Latest edition of CLAM displays students’ creative side despite production scare

Pramika Kadari


Kelly Wei

Throughout Matthew Bowden’s Creative Writing class, students have been working on the Coppell Literary Art Magazine. The CLAM, after several mishaps, has been made successfully and is now on sale for $10.

Claire Clements , Staff Writer

Upon close inspection of the Coppell Literary Art Magazine, despite white pages, a plethora of colors in photos and colors is expressed in artistic poems and photos.


After five months of hard work, AP English lV teacher Matthew Bowden’s creative writing class celebrated its magazine with donuts and chocolate.


“I’m really excited about the artistic view of the CLAM, because while the previous have been really good, in this CLAM, we really utilized the full creative prowess of the Creative Writing students,” said sophomore Abhishek Mishra, one of the chief editors of the CLAM. “Because we have five editors instead of three, that helps us have several different opinions about what goes in the CLAM.”


Due to the block schedule, instead of one Creative Writing class, Bowden now has two, first and seventh period, which led to five chief editors.


“[The separate classes] definitely made communication a must,” senior chief editor Caleb Coover said. “Things tended to get a bit messy when we didn’t quote have a plan in place for what to leave the other class to do. We figured it out eventually, and it served the CLAM well in the long run to have two classes working on it. It brought more ideas and more brain power to the table.”


Overall, however, the 19th edition of the CLAM is considered a success, despite fear that it would not get done in time.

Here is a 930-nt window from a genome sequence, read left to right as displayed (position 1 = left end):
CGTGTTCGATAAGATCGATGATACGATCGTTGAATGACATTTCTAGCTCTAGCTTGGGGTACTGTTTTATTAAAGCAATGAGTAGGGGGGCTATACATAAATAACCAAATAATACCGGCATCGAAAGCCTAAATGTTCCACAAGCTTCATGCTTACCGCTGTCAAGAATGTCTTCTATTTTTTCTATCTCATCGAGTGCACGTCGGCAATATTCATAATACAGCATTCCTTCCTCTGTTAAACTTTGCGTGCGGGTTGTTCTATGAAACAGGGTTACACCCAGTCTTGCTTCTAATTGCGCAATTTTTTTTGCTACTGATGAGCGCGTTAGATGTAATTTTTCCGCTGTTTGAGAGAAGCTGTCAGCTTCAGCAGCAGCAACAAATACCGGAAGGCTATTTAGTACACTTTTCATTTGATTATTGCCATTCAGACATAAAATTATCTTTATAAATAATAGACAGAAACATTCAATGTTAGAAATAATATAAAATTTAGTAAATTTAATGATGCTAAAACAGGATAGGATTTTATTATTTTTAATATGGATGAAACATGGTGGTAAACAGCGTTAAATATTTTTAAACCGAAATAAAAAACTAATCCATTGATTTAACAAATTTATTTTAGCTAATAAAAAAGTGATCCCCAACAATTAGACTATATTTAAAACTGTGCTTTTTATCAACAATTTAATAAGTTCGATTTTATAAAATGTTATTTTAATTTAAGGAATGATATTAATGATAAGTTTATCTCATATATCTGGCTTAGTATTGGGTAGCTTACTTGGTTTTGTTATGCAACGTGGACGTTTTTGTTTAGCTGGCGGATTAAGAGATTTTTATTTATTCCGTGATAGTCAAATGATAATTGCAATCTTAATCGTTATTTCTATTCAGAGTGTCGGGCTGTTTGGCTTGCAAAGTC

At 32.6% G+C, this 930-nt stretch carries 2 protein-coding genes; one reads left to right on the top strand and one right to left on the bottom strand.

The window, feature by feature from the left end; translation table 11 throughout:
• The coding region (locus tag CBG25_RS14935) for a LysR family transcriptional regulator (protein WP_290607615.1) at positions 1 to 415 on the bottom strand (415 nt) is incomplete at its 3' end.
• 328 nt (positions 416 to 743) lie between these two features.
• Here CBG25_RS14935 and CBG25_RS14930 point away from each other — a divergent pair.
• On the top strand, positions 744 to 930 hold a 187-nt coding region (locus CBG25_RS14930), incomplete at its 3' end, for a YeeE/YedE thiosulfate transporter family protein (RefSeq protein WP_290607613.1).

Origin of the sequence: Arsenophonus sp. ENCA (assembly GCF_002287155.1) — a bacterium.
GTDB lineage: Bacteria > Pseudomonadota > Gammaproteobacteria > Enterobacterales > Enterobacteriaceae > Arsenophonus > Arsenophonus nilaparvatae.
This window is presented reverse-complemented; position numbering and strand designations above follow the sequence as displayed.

“I’m most excited that it is finished and arrived with a week to spare,” Bowden said. “It is always just a huge relief to get it done and in the hands of students who worked so hard and put it together. It always work out, but for some reason, around March every year, I start to get super nervous that this will be the first year that it doesn’t get done.”


The magazine is completely student-made and student-funded, something that was difficult for Bowden.


“The biggest challenge I face is not sitting down and working on it myself because it is a student-produced magazine, and keeping my chief editors motivated and giving them a sense of urgency to get it done, but they did a spectacular job, as expected of them,” Bowden said.


Despite multiple challenges, such as accidentally deleting the entire rough draft, the experience on the CLAM has been a joy for many.


“Seeing it come together and the process of going through it, learning more about graphic design has been a great experience, because I’ve never been in the yearbook or anything like that, and it was a great experience to collaborate and see these different ideas come together,” Coover said.


The CLAM is on sale now for $10 in C231.